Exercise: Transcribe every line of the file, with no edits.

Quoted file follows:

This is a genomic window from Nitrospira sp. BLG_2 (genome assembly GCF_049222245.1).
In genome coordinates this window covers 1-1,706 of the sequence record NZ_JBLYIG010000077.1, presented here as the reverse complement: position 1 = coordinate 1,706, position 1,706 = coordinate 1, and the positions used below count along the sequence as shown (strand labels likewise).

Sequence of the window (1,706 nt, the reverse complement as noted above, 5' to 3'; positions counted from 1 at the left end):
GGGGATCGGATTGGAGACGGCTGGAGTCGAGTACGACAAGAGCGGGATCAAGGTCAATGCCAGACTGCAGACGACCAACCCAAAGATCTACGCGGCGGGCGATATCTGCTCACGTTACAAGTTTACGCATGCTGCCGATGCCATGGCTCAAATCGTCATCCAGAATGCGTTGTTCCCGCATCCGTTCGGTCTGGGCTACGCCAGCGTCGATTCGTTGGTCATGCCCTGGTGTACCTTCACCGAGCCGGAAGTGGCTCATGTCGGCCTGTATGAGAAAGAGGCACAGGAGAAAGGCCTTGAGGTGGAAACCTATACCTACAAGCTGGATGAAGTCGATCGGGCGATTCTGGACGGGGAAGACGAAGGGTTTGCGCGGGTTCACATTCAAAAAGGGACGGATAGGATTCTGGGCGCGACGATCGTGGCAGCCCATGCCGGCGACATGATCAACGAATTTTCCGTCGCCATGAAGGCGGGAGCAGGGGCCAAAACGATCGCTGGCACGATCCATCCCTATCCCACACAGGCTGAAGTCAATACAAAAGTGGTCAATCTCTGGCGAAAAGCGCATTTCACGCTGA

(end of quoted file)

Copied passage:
This is a genomic window from Nitrospira sp. BLG_2 (genome assembly GCF_049222245.1).
In genome coordinates this window covers 1-1,706 of the sequence record NZ_JBLYIG010000077.1, presented here as the reverse complement: position 1 = coordinate 1,706, position 1,706 = coordinate 1, and the positions used below count along the sequence as shown (strand labels likewise).

Sequence of the window (1,706 nt, the reverse complement as noted above, 5' to 3'; positions counted from 1 at the left end):
GGGGATCGGATTGGAGACGGCTGGAGTCGAGTACGACAAGAGCGGGATCAAGGTCAATGCCAGACTGCAGACGACCAACCCAAAGATCTACGCGGCGGGCGATATCTGCTCACGTTACAAGTTTACGCATGCTGCCGATGCCATGGCTCAAATCGTCATCCAGAATGCGTTGTTCCCGCATCCGTTCGGTCTGGGCTACGCCAGCGTCGATTCGTTGGTCATGCCCTGGTGTACCTTCACCGAGCCGGAAGTGGCTCATGTCGGCCTGTATGAGAAAGAGGCACAGGAGAAAGGCCTTGAGGTGGAAACCTATACCTACAAGCTGGATGAAGTCGATCGGGCGATTCTGGACGGGGAAGACGAAGGGTTTGCGCGGGTTCACATTCAAAAAGGGACGGATAGGATTCTGGGCGCGACGATCGTGGCAGCCCATGCCGGCGACATGATCAACGAATTTTCCGTCGCCATGAAGGCGGGAGCAGGGGCCAAAACGATCGCTGGCACGATCCATCCCTATCCCACACAGGCTGAAGTCAATACAAAAGTGGTCAATCTCTGGCGAAAAGCGCATTTCACGCTGA